Britain: Workers must oppose prejudice against immigrants and asylum seekers

SEP candidate Robert Skelton campaigns at North
City Shopping Centre

The Socialist Equality Party, in its campaign in Manchester Central, has repeatedly encountered workers who are by no means racist, but who argue that with jobs and public services under attack, immigration is too high and must be curbed.


I and my campaign team have insisted that the attacks on immigrants and asylum seekers by the media and the major parties are made in order to create divisions among working people and divert attention from the real cause of the deepest recession since the 1930s and the most draconian cuts in history.

The constant identification of immigrants and asylum seekers as a threat to jobs, or a competition for housing, health and education, is a policy of divide-and-rule which the British ruling class has pursued for decades at home and abroad. No ideological weapon has been more powerful in the preservation of its rule than the division of workers on the basis of colour, religion or ethnicity. This is a fundamental political question which working people everywhere must understand and reject, if they are to mount any effective response to the rapacious demands of their bosses.

According to the media, Britain is being swamped with immigrants who are living in the lap of luxury on welfare benefits at taxpayers’ expense and queue-jumping the waiting lists for social housing.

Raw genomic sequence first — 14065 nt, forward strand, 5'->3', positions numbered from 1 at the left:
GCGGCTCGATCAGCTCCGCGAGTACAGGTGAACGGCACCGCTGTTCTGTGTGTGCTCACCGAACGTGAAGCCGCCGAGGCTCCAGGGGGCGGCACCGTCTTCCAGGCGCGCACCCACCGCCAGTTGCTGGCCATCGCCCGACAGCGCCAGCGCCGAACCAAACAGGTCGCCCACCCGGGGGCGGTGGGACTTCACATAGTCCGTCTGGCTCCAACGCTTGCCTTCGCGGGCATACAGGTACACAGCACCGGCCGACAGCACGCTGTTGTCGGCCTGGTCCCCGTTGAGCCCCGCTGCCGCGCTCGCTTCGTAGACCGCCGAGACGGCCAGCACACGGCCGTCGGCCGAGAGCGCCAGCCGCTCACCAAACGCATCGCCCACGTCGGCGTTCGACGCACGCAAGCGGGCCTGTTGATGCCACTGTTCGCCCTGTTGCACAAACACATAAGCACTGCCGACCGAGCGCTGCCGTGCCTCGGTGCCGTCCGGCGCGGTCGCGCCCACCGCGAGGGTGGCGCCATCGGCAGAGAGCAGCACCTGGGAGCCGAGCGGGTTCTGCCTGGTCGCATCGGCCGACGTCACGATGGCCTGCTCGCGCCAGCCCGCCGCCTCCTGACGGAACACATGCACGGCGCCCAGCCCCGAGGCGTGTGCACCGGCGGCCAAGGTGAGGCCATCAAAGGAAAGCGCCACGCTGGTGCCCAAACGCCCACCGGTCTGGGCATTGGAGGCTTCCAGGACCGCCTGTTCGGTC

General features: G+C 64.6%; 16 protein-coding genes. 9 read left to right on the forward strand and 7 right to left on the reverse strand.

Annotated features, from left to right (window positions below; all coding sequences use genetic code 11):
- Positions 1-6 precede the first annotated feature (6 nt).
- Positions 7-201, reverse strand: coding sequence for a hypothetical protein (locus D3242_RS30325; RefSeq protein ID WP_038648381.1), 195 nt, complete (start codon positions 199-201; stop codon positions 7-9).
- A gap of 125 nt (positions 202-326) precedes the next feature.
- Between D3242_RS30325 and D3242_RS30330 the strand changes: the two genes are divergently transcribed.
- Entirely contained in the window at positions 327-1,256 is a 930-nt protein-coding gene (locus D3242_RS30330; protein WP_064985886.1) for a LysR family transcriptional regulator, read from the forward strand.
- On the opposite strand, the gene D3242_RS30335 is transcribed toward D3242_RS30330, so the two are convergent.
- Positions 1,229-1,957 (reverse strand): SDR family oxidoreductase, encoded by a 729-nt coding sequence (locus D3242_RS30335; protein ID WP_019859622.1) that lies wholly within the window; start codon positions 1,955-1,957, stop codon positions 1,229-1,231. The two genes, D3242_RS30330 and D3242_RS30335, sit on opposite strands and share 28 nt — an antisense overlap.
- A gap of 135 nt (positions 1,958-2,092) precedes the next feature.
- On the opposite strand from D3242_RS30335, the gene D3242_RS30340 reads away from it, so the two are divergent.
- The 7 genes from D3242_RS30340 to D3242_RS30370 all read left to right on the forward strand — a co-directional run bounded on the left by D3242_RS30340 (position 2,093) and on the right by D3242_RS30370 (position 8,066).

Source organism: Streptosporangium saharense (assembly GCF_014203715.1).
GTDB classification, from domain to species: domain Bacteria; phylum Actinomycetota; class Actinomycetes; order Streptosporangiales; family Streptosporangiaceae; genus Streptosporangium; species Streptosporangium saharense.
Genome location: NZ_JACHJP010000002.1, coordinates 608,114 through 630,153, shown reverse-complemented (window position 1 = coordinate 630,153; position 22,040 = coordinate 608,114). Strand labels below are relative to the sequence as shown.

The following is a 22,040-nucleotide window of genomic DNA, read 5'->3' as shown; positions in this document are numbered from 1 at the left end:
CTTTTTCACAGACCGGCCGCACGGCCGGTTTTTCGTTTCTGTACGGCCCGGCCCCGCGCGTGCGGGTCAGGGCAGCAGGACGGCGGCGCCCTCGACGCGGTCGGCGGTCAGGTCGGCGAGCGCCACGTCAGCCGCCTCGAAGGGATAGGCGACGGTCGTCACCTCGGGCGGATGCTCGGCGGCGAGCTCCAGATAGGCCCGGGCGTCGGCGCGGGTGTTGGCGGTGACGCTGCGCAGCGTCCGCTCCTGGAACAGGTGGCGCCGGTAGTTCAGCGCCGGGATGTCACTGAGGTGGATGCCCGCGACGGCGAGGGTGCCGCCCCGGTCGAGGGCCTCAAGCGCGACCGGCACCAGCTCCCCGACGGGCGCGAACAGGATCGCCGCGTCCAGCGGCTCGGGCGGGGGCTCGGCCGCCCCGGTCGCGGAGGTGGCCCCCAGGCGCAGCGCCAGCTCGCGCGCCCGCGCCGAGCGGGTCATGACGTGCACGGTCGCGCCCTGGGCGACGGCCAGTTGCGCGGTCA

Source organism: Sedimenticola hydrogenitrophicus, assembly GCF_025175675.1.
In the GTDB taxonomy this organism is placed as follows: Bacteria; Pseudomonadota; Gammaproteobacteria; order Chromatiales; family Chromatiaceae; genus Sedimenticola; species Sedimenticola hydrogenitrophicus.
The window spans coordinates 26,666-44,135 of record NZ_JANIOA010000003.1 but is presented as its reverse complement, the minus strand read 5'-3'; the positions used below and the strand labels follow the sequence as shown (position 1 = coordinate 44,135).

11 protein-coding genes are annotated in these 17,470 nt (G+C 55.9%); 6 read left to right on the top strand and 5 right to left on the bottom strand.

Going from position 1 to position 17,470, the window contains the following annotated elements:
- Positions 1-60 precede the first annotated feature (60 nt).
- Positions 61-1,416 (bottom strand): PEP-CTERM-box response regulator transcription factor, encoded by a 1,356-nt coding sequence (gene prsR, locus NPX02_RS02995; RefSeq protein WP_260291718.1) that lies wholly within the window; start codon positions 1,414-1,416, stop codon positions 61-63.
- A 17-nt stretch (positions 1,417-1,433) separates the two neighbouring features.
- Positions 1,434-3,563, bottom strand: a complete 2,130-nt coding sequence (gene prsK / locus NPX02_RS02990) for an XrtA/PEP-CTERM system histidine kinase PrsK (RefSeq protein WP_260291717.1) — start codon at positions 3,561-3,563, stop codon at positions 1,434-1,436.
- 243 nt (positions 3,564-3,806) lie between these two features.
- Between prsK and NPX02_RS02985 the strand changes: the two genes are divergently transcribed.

On the far right, the British National Party insists that “immigrants aren’t working” and are making “white Britons second class citizens”. The United Kingdom Independence Party (UKIP) claims that “immigration into the UK is out of control” and “forces down wages and hurts the traditional working class the most”.

This type of anti-immigrant prejudice only amplifies and feeds off the positions advanced by the three main parties, which vie over which is toughest on immigration.

Labour boasts of its “tough but flexible” Australian-style points-based system and promises to curtail immigration further—with “irregular” migrants to be removed by force if necessary.

The Conservatives, supported by Migration Watch, have called for an annual cap of 50,000 immigrants a year. The Liberal Democrats say that “for too long, Britain’s borders have been a soft touch” and that they will create a “firm but fair system” for asylum seekers.

The trade unions have done little or nothing to protect, integrate and organise migrant workers. Instead they have played a crucial role in fomenting divisions between workers, with their campaigns stressing the need for “local jobs” that chime in with the demand for “British jobs for British workers”.

The truth is that net immigration reached a peak of 244,000 in 2004, after the accession of Eastern European countries to the European Union, but is now declining and may soon fall to 100,000 a year. These are workers who pay taxes, many have vital skills and they often take on the worst paid and hazardous jobs.

Asylum seekers, generally fleeing wars and economic and social catastrophes in which Britain played a major part such as Iraq, Afghanistan and the Balkans, are also small in number and declining due to Labour’s punitive restrictions. According to Home Office figures, there were just 23,430 asylum applications in 2007, mostly from war-torn regions, rising to 27,900 including dependents. Of these 73 percent were refused any form of residency, even temporary leave to remain.